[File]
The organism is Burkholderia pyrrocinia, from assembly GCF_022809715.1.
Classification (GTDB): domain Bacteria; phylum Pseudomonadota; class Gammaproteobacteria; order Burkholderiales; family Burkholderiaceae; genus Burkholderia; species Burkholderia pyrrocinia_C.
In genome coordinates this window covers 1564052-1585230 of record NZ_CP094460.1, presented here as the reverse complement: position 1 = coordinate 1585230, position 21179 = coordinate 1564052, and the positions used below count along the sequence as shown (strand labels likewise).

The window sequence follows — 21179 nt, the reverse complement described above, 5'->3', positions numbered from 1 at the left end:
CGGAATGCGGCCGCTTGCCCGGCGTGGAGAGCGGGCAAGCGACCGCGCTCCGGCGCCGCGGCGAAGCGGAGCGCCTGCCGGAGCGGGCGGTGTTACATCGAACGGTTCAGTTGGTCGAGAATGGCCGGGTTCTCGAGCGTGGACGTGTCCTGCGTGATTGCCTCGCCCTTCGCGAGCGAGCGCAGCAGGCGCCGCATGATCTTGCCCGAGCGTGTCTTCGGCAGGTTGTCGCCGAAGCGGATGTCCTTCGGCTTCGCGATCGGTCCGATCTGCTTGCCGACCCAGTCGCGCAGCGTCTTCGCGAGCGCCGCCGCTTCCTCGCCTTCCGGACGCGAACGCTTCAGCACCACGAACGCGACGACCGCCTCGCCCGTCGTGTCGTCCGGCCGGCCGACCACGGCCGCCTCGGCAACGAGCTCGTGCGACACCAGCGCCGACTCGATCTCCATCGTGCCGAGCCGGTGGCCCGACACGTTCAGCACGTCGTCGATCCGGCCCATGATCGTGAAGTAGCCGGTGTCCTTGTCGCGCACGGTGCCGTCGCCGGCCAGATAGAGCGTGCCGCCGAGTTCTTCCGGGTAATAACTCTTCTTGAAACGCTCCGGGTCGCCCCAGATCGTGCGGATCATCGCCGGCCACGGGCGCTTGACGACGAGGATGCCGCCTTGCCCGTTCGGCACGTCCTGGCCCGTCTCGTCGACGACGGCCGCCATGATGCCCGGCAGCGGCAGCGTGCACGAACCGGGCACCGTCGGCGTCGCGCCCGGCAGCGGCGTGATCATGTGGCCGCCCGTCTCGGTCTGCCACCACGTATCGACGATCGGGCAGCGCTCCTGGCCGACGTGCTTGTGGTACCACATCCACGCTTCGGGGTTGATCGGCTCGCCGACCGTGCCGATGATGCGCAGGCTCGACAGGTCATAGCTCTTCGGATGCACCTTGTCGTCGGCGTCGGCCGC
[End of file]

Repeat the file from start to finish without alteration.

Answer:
The organism is Burkholderia pyrrocinia, from assembly GCF_022809715.1.
Classification (GTDB): domain Bacteria; phylum Pseudomonadota; class Gammaproteobacteria; order Burkholderiales; family Burkholderiaceae; genus Burkholderia; species Burkholderia pyrrocinia_C.
In genome coordinates this window covers 1564052-1585230 of record NZ_CP094460.1, presented here as the reverse complement: position 1 = coordinate 1585230, position 21179 = coordinate 1564052, and the positions used below count along the sequence as shown (strand labels likewise).

The window sequence follows — 21179 nt, the reverse complement described above, 5'->3', positions numbered from 1 at the left end:
CGGAATGCGGCCGCTTGCCCGGCGTGGAGAGCGGGCAAGCGACCGCGCTCCGGCGCCGCGGCGAAGCGGAGCGCCTGCCGGAGCGGGCGGTGTTACATCGAACGGTTCAGTTGGTCGAGAATGGCCGGGTTCTCGAGCGTGGACGTGTCCTGCGTGATTGCCTCGCCCTTCGCGAGCGAGCGCAGCAGGCGCCGCATGATCTTGCCCGAGCGTGTCTTCGGCAGGTTGTCGCCGAAGCGGATGTCCTTCGGCTTCGCGATCGGTCCGATCTGCTTGCCGACCCAGTCGCGCAGCGTCTTCGCGAGCGCCGCCGCTTCCTCGCCTTCCGGACGCGAACGCTTCAGCACCACGAACGCGACGACCGCCTCGCCCGTCGTGTCGTCCGGCCGGCCGACCACGGCCGCCTCGGCAACGAGCTCGTGCGACACCAGCGCCGACTCGATCTCCATCGTGCCGAGCCGGTGGCCCGACACGTTCAGCACGTCGTCGATCCGGCCCATGATCGTGAAGTAGCCGGTGTCCTTGTCGCGCACGGTGCCGTCGCCGGCCAGATAGAGCGTGCCGCCGAGTTCTTCCGGGTAATAACTCTTCTTGAAACGCTCCGGGTCGCCCCAGATCGTGCGGATCATCGCCGGCCACGGGCGCTTGACGACGAGGATGCCGCCTTGCCCGTTCGGCACGTCCTGGCCCGTCTCGTCGACGACGGCCGCCATGATGCCCGGCAGCGGCAGCGTGCACGAACCGGGCACCGTCGGCGTCGCGCCCGGCAGCGGCGTGATCATGTGGCCGCCCGTCTCGGTCTGCCACCACGTATCGACGATCGGGCAGCGCTCCTGGCCGACGTGCTTGTGGTACCACATCCACGCTTCGGGGTTGATCGGCTCGCCGACCGTGCCGATGATGCGCAGGCTCGACAGGTCATAGCTCTTCGGATGCACCTTGTCGTCGGCGTCGGCCGC